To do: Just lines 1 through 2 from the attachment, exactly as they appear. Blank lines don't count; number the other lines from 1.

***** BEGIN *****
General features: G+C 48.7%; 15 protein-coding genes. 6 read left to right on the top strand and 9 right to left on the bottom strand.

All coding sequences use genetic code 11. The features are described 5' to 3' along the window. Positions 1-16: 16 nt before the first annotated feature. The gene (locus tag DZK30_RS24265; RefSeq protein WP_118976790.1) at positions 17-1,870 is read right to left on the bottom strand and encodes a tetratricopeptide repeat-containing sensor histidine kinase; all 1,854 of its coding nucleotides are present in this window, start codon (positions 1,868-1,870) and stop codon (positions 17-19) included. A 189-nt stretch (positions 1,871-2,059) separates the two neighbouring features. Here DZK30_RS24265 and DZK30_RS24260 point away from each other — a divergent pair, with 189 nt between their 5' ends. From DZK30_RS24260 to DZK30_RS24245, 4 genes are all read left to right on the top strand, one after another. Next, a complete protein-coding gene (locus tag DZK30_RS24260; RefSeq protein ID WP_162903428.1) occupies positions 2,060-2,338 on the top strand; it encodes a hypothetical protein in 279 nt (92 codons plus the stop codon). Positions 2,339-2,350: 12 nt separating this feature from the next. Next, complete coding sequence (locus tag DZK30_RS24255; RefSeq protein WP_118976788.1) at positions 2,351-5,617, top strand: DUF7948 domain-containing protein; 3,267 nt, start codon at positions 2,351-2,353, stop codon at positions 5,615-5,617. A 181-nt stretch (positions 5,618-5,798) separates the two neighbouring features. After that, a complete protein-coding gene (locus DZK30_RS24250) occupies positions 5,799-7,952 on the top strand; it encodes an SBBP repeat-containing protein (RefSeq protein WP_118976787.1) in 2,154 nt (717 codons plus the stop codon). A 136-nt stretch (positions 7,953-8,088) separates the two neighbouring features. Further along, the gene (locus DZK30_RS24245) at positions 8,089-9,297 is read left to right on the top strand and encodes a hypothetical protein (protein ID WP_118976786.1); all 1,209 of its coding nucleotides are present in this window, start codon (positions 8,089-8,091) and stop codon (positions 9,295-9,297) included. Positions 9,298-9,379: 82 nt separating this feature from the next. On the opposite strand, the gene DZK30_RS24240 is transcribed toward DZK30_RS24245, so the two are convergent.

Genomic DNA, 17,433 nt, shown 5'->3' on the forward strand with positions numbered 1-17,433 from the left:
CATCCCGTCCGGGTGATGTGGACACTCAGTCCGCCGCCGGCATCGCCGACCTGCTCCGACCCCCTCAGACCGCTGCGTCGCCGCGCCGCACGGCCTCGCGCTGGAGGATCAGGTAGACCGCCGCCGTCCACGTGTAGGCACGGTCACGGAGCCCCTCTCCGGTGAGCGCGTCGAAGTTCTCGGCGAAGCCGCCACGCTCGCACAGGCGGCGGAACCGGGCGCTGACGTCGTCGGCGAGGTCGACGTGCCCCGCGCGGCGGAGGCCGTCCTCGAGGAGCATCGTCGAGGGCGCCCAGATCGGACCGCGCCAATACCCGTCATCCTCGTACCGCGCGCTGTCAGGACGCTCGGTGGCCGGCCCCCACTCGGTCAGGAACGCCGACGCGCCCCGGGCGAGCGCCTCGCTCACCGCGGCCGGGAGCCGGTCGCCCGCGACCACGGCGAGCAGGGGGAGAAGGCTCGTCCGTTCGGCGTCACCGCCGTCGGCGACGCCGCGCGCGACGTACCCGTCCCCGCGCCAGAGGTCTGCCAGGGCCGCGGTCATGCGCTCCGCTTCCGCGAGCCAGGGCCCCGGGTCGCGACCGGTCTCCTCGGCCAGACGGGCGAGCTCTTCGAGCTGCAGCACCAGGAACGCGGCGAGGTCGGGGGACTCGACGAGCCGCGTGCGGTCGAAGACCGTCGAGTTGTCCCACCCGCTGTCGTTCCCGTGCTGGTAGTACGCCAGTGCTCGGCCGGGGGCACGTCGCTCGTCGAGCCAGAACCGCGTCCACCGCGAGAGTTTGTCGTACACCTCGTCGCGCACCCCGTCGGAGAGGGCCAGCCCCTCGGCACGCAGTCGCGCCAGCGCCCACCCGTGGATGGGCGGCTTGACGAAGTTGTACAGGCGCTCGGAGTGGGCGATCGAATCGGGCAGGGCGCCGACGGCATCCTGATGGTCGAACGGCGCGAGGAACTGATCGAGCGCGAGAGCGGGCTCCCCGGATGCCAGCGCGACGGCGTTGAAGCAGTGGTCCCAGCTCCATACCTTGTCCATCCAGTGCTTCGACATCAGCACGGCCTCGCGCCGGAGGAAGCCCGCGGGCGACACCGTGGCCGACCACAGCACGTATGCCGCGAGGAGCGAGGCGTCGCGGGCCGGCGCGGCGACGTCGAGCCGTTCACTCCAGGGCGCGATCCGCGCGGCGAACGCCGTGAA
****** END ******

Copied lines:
General features: G+C 48.7%; 15 protein-coding genes. 6 read left to right on the top strand and 9 right to left on the bottom strand.

All coding sequences use genetic code 11. The features are described 5' to 3' along the window. Positions 1-16: 16 nt before the first annotated feature. The gene (locus tag DZK30_RS24265; RefSeq protein WP_118976790.1) at positions 17-1,870 is read right to left on the bottom strand and encodes a tetratricopeptide repeat-containing sensor histidine kinase; all 1,854 of its coding nucleotides are present in this window, start codon (positions 1,868-1,870) and stop codon (positions 17-19) included. A 189-nt stretch (positions 1,871-2,059) separates the two neighbouring features. Here DZK30_RS24265 and DZK30_RS24260 point away from each other — a divergent pair, with 189 nt between their 5' ends. From DZK30_RS24260 to DZK30_RS24245, 4 genes are all read left to right on the top strand, one after another. Next, a complete protein-coding gene (locus tag DZK30_RS24260; RefSeq protein ID WP_162903428.1) occupies positions 2,060-2,338 on the top strand; it encodes a hypothetical protein in 279 nt (92 codons plus the stop codon). Positions 2,339-2,350: 12 nt separating this feature from the next. Next, complete coding sequence (locus tag DZK30_RS24255; RefSeq protein WP_118976788.1) at positions 2,351-5,617, top strand: DUF7948 domain-containing protein; 3,267 nt, start codon at positions 2,351-2,353, stop codon at positions 5,615-5,617. A 181-nt stretch (positions 5,618-5,798) separates the two neighbouring features. After that, a complete protein-coding gene (locus DZK30_RS24250) occupies positions 5,799-7,952 on the top strand; it encodes an SBBP repeat-containing protein (RefSeq protein WP_118976787.1) in 2,154 nt (717 codons plus the stop codon). A 136-nt stretch (positions 7,953-8,088) separates the two neighbouring features. Further along, the gene (locus DZK30_RS24245) at positions 8,089-9,297 is read left to right on the top strand and encodes a hypothetical protein (protein ID WP_118976786.1); all 1,209 of its coding nucleotides are present in this window, start codon (positions 8,089-8,091) and stop codon (positions 9,295-9,297) included. Positions 9,298-9,379: 82 nt separating this feature from the next. On the opposite strand, the gene DZK30_RS24240 is transcribed toward DZK30_RS24245, so the two are convergent.